I would like to automatically export ArcGIS models to python scripts (and graphics for the model diagram).

In order to apply version control to ArcGIS Models my current workflow is to: a) build and refine the model, b) export to script and graphics, c) commit to source code control. Rinse, lather, repeat.

Step (b) is a brainless pointy clicky exercise with too much friction which c/should be automated. How?

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    I'm a little confused by your comments... You say above you want to "apply version control to the models" by exporting to Python. You follow that below stating that using Python Toolboxes won't work because "this breaks collaboration with people who aren't comfortable with python" and "from that point forward I'm on the hook for making even minor changes to the model." Once you have exported your models to Python, you cannot go back to a model, so aren't you still on the hook for making edits to exported Python? – RyanKDalton Apr 1 '14 at 22:20
  • @RyanDalton, I don't make edits to the exported python (in this scenario). I just export, replace the existing file, and commit with appropriate comment. The revision control system is just used for recording history, diffing, and revert if necessary (no branching or merging). – matt wilkie Apr 3 '14 at 17:43

Yikes. This all sounds really painful for many reasons, not the least of which being that the ModelBuilder to Python exporter is quite flawed. I hope you commit the .tbx as well since if you actually need to revert back to a working model that's going to be the only option that is actually guaranteed to work.

It may be easier to bite the bullet and just move everything over to Python properly.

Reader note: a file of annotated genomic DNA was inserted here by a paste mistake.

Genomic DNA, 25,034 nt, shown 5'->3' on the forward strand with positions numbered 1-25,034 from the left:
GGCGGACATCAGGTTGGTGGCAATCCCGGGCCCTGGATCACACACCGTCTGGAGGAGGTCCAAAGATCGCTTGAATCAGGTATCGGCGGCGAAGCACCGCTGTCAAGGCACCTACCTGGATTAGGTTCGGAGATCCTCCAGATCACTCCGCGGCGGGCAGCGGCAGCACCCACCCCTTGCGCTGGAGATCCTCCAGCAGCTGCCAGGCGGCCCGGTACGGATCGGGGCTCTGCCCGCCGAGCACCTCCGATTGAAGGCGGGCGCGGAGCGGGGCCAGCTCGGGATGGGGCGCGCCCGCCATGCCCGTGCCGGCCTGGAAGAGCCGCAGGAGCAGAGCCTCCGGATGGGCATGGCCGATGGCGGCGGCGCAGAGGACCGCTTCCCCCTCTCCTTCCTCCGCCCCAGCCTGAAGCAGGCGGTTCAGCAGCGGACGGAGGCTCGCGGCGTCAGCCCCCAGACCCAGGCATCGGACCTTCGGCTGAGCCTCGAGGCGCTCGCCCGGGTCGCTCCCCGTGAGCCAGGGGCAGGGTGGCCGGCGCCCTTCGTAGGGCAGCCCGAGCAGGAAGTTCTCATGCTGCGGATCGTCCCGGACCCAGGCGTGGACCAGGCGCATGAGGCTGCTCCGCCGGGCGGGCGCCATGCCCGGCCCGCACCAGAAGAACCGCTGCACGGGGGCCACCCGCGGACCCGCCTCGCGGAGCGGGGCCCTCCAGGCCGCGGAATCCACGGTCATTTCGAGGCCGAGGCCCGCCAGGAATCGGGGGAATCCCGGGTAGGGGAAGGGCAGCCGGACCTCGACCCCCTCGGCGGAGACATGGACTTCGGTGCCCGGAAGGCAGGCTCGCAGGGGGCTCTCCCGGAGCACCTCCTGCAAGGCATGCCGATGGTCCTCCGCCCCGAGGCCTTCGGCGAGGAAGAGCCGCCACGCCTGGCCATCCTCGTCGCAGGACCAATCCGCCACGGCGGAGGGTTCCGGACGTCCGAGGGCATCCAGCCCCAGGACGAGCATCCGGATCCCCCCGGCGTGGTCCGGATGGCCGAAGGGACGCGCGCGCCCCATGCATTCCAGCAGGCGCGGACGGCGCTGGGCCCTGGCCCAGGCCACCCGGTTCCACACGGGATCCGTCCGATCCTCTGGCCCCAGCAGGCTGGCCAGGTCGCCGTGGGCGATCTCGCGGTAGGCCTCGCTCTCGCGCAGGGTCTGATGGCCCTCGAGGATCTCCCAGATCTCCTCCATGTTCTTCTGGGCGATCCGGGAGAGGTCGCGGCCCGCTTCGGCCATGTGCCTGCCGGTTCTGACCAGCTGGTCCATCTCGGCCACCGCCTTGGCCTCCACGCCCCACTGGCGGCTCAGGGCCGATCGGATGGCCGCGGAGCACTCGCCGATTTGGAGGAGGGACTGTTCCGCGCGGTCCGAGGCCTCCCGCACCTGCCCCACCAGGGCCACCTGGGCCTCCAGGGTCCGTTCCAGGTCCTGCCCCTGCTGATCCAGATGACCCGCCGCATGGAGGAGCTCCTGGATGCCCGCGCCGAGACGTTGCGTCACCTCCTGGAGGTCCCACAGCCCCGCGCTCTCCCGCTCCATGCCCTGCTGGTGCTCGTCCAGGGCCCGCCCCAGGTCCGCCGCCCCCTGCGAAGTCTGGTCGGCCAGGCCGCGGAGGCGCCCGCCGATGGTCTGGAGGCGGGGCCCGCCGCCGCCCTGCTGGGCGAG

As far as I can tell there is no API method exposed to export a model to Python, but if you really wanted to you could probably automate the UI with macro software like AutoHotkey.

Alternatively, if you don't care about the exported model actually being executable and only informational, you might be able to use ArcObjects to do something with the IMdModel and related interfaces, e.g. dump all elements and processes to a text file.

Is there really any benefit to what you're currently doing though?

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  • yes the .tbx is being committed as well as the exported .py. I have experimented with using python toolboxes instead, which are entirely textual and thus friendly to version control. However this breaks collaboration with people who aren't comfortable with python (90% of my org), which means from that point forward I'm on the hook for making even minor changes to the model. It also takes longer to get to the same point, for example one can drag and drop the Results panel after an interactive session to a model. With a .pyt it's pretty much a design and build from scratch. – matt wilkie Apr 1 '14 at 21:02
  • I see that as more of a documentation and training problem. If they don't have any incentive to learn they never will. Better to teach a man to fish and all. You could point them here as a starting point: What are some resources for learning ArcPy? – blah238 Apr 1 '14 at 21:09
  • For many of my co-workers it's more like leading a horse to water ;-) They're not GIS people, they're people who use GIS to get their real job done. They'll use and change models but won't touch a command prompt or plain text file. It's just too alien to their experience and skillset. In any case, I'll likely go the AHK route. Thanks. – matt wilkie Apr 1 '14 at 21:27

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